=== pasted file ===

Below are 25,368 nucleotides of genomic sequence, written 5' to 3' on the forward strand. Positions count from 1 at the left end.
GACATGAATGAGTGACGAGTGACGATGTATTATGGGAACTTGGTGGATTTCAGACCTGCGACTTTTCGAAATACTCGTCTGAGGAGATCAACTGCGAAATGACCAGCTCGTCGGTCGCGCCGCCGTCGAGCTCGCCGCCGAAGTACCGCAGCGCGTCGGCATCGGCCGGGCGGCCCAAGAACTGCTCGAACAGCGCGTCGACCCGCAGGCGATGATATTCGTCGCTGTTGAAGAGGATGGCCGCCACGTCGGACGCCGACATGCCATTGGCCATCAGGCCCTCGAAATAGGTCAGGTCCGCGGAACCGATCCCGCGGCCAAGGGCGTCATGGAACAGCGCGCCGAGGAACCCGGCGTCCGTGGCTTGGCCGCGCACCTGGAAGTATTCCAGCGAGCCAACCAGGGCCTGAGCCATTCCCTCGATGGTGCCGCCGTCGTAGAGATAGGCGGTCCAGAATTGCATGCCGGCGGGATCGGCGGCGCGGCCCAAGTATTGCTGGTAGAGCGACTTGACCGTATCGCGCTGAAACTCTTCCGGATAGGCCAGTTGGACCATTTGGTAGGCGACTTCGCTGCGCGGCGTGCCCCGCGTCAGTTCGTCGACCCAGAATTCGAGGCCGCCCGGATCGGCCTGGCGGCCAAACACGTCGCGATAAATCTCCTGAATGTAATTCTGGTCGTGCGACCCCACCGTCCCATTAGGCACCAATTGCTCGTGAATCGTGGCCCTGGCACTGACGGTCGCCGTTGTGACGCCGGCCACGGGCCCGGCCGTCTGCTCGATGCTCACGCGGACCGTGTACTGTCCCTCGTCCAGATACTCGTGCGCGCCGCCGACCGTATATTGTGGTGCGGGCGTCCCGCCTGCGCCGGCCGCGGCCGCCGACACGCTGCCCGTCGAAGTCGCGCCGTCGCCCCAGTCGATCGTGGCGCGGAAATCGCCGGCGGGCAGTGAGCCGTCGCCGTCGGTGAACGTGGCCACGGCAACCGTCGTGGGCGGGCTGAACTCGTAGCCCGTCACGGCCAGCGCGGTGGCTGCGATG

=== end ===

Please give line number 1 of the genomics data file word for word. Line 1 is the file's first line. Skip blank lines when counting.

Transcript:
Below are 25,368 nucleotides of genomic sequence, written 5' to 3' on the forward strand. Positions count from 1 at the left end.